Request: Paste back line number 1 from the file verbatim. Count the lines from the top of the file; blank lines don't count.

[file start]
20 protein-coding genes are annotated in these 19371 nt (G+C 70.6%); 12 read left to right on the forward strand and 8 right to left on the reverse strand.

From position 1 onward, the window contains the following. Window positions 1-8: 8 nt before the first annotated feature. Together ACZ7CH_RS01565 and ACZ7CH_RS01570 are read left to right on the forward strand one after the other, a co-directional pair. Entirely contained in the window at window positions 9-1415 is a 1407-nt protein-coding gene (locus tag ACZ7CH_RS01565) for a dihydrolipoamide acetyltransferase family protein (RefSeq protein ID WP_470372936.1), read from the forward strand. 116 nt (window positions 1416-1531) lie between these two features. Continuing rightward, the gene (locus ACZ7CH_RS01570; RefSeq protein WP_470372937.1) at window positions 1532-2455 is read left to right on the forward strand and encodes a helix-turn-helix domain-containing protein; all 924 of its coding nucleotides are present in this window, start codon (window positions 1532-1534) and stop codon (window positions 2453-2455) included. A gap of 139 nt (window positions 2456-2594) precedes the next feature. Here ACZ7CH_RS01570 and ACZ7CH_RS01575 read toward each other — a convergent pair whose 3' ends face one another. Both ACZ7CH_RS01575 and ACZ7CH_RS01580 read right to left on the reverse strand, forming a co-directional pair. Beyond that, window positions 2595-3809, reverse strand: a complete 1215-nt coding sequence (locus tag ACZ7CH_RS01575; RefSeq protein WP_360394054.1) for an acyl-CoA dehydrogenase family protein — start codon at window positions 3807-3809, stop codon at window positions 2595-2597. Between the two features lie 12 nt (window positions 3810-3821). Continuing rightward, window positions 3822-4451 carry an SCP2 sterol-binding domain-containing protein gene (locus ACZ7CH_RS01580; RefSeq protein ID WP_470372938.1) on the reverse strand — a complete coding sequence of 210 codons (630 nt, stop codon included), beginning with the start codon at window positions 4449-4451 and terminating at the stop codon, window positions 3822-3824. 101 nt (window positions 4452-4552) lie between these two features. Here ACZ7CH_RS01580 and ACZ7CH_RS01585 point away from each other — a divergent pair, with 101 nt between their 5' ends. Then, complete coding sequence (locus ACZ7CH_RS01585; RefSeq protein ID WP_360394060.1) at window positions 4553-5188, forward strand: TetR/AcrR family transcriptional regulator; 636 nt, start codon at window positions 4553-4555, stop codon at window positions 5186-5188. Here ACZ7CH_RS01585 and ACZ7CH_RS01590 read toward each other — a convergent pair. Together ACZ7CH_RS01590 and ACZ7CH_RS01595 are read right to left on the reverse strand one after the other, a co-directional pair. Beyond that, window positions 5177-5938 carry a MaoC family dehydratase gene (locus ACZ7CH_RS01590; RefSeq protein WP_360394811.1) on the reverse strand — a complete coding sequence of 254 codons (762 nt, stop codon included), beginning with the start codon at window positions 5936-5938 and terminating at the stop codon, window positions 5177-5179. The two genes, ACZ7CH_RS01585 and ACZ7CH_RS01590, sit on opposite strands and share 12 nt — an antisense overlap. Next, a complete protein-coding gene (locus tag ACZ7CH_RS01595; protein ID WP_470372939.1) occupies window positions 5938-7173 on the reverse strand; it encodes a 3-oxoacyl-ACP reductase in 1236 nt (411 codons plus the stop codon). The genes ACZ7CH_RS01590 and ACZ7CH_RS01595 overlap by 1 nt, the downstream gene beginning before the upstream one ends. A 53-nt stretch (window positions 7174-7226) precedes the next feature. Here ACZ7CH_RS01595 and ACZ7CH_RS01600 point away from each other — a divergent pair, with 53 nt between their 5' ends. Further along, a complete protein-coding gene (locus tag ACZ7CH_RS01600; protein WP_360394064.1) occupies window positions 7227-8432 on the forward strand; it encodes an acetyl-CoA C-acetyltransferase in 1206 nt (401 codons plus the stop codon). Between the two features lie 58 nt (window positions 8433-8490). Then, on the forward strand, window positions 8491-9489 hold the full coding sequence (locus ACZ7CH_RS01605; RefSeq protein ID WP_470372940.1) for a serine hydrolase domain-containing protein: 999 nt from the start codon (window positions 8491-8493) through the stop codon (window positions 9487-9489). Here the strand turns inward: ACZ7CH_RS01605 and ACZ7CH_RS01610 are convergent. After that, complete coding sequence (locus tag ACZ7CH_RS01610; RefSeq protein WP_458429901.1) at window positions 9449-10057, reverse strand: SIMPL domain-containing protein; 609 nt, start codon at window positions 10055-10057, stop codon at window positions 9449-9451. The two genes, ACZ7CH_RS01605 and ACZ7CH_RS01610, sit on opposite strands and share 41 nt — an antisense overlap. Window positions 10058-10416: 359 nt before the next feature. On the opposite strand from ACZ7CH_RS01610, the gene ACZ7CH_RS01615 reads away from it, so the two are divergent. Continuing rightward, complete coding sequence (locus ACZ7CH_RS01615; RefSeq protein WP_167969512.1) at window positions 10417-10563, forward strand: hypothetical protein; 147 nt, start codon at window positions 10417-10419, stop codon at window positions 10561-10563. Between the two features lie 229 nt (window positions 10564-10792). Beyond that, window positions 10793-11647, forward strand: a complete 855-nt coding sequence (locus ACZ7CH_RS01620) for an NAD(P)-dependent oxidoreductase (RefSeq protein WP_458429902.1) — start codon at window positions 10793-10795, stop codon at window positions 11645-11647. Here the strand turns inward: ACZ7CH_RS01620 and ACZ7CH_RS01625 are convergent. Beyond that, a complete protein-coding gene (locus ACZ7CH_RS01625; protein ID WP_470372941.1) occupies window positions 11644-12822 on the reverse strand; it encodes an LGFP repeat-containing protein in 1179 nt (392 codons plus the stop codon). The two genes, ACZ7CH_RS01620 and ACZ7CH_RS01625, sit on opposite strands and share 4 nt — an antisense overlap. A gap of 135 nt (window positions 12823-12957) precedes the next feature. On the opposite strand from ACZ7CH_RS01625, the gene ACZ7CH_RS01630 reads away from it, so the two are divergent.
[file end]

20 protein-coding genes are annotated in these 19371 nt (G+C 70.6%); 12 read left to right on the forward strand and 8 right to left on the reverse strand.